CES 2017: Much Abides
I didn’t go to CES this year.
There are lots of reasons why I hadn’t really even intended to support the show. Reasons like “we do too much show coverage as it is” and “CES is a declining venue” and “holy crap it’s expensive” and “germs”. You can pretty much insert a blank and fill in any variable you want, it’s probably all in there somewhere, swirling around.
But this year, I also had good reasons not to go. ‘School’ was the main one. CES very unkindly booked on top of my seminary’s January term convocation, and since ‘convo’ means “course credit”, the choice was forgone. Last year, CES did the same thing, for the record, so that’s why I took a pass then, too. I suspect it’ll happen again the next two Januaries, so again, I’ll miss those outings as well. C’est la vie.
The last year I made it to CES was in 2015, and I remember it as a zoo. With farm animals. On trapezes. And fire engines. Also on trapezes. It was, in short, overwhelming. Something north of 150 demo rooms in the Venetian Hotel, not counting any of the un-count-able booths in the many Halls over at the Conference Center. The brands that show up are uncommon at the local audio show circuit. Big names, all. And all of the brands that want to be big, that dream that way. They’re there, too. There really is nothing like CES — for audio — anywhere in North America.
But it’s not the same. Not as it was. For audio, CES is contracting. Some 15 years ago, CES was the show to show your stuff at, if you were a would-be audio company — and that fact was ever-more true the farther back you wound the tape. I never had the pleasure of the way-back. But I’ve heard the stories. Good times. Insane times.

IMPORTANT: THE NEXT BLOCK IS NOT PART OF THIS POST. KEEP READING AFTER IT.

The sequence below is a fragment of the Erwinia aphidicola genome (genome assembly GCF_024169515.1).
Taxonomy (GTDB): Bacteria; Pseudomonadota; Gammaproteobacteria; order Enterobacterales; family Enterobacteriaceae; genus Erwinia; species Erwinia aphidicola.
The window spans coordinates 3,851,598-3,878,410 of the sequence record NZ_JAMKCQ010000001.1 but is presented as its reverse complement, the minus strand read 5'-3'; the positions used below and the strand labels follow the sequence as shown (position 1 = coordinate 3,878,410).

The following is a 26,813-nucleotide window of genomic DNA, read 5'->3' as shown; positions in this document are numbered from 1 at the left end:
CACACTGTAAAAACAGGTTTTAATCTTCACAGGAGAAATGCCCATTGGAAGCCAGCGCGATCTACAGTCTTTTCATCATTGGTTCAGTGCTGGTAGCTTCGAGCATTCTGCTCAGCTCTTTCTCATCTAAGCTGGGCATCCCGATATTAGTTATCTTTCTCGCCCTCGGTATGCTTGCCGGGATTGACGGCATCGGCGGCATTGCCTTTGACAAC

But today, it’s a bit of a different story. In the last several years, the room-count for audio has dwindled continuously. Sure, this year there were over a hundred demo rooms in the Venetian, which still puts it on a par with the very best of the up-and-coming audio shows in North America, but not-so-long-ago, CES was playing on a different field entirely. There are, undoubtedly, many reasons for that marked attenuation, but the truth seems inevitable. CES is dying.
I could get quite maudlin at this point, mourning the passing of a giant. Premature, assuredly, as the old goat is still puttering quite efficiently about the kitchen and more-than-capable of putting on a great time for all comers. Tho’ much is taken, much abides … You don’t have to believe me; check the other postings here on Part-Time Audiophile that are even now coming from that show. But I wonder if the time to reflect, the time to stop and truly appreciate, to savor, isn’t after you put your friend into the ground. With the passing of any friend and loved-one, the desire to roll back the tape is a constant. Instead, we reach back into the closet, pull out that shoebox full of snapshots, spread them around the kitchen table while someone heats up something warm and comforting, we laugh and cry and tell stories.